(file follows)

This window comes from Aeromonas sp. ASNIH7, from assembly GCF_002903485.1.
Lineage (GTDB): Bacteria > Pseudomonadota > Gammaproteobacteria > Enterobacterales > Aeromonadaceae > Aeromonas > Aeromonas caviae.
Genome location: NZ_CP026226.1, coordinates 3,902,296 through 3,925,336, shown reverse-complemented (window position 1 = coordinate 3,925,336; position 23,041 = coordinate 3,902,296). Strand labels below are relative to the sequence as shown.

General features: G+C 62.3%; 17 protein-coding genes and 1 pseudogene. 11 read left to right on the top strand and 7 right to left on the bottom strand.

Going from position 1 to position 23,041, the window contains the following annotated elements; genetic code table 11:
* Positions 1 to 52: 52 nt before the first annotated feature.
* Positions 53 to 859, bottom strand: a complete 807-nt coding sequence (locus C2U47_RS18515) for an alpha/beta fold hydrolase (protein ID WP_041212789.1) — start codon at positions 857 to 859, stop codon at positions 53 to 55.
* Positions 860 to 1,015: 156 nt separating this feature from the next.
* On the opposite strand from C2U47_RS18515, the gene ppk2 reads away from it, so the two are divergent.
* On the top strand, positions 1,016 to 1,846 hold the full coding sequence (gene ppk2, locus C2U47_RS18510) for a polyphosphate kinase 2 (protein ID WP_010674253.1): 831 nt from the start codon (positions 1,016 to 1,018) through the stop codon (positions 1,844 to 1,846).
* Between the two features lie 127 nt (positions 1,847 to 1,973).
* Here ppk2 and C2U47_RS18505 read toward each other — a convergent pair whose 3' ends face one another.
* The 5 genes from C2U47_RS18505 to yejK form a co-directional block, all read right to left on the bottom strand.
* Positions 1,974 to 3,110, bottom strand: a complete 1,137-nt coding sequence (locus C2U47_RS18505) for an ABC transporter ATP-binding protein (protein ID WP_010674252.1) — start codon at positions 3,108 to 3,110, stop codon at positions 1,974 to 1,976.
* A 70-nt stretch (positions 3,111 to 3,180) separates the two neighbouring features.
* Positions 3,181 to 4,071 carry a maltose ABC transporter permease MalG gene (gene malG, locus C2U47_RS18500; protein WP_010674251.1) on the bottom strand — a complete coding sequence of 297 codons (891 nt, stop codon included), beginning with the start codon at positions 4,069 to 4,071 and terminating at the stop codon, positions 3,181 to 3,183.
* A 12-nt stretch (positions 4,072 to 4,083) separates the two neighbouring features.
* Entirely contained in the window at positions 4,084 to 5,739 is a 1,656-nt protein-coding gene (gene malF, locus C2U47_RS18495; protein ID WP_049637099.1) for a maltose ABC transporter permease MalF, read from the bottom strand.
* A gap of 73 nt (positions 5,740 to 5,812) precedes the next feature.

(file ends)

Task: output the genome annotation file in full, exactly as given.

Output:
This window comes from Aeromonas sp. ASNIH7, from assembly GCF_002903485.1.
Lineage (GTDB): Bacteria > Pseudomonadota > Gammaproteobacteria > Enterobacterales > Aeromonadaceae > Aeromonas > Aeromonas caviae.
Genome location: NZ_CP026226.1, coordinates 3,902,296 through 3,925,336, shown reverse-complemented (window position 1 = coordinate 3,925,336; position 23,041 = coordinate 3,902,296). Strand labels below are relative to the sequence as shown.

General features: G+C 62.3%; 17 protein-coding genes and 1 pseudogene. 11 read left to right on the top strand and 7 right to left on the bottom strand.

Going from position 1 to position 23,041, the window contains the following annotated elements; genetic code table 11:
* Positions 1 to 52: 52 nt before the first annotated feature.
* Positions 53 to 859, bottom strand: a complete 807-nt coding sequence (locus C2U47_RS18515) for an alpha/beta fold hydrolase (protein ID WP_041212789.1) — start codon at positions 857 to 859, stop codon at positions 53 to 55.
* Positions 860 to 1,015: 156 nt separating this feature from the next.
* On the opposite strand from C2U47_RS18515, the gene ppk2 reads away from it, so the two are divergent.
* On the top strand, positions 1,016 to 1,846 hold the full coding sequence (gene ppk2, locus C2U47_RS18510) for a polyphosphate kinase 2 (protein ID WP_010674253.1): 831 nt from the start codon (positions 1,016 to 1,018) through the stop codon (positions 1,844 to 1,846).
* Between the two features lie 127 nt (positions 1,847 to 1,973).
* Here ppk2 and C2U47_RS18505 read toward each other — a convergent pair whose 3' ends face one another.
* The 5 genes from C2U47_RS18505 to yejK form a co-directional block, all read right to left on the bottom strand.
* Positions 1,974 to 3,110, bottom strand: a complete 1,137-nt coding sequence (locus C2U47_RS18505) for an ABC transporter ATP-binding protein (protein ID WP_010674252.1) — start codon at positions 3,108 to 3,110, stop codon at positions 1,974 to 1,976.
* A 70-nt stretch (positions 3,111 to 3,180) separates the two neighbouring features.
* Positions 3,181 to 4,071 carry a maltose ABC transporter permease MalG gene (gene malG, locus C2U47_RS18500; protein WP_010674251.1) on the bottom strand — a complete coding sequence of 297 codons (891 nt, stop codon included), beginning with the start codon at positions 4,069 to 4,071 and terminating at the stop codon, positions 3,181 to 3,183.
* A 12-nt stretch (positions 4,072 to 4,083) separates the two neighbouring features.
* Entirely contained in the window at positions 4,084 to 5,739 is a 1,656-nt protein-coding gene (gene malF, locus C2U47_RS18495; protein ID WP_049637099.1) for a maltose ABC transporter permease MalF, read from the bottom strand.
* A gap of 73 nt (positions 5,740 to 5,812) precedes the next feature.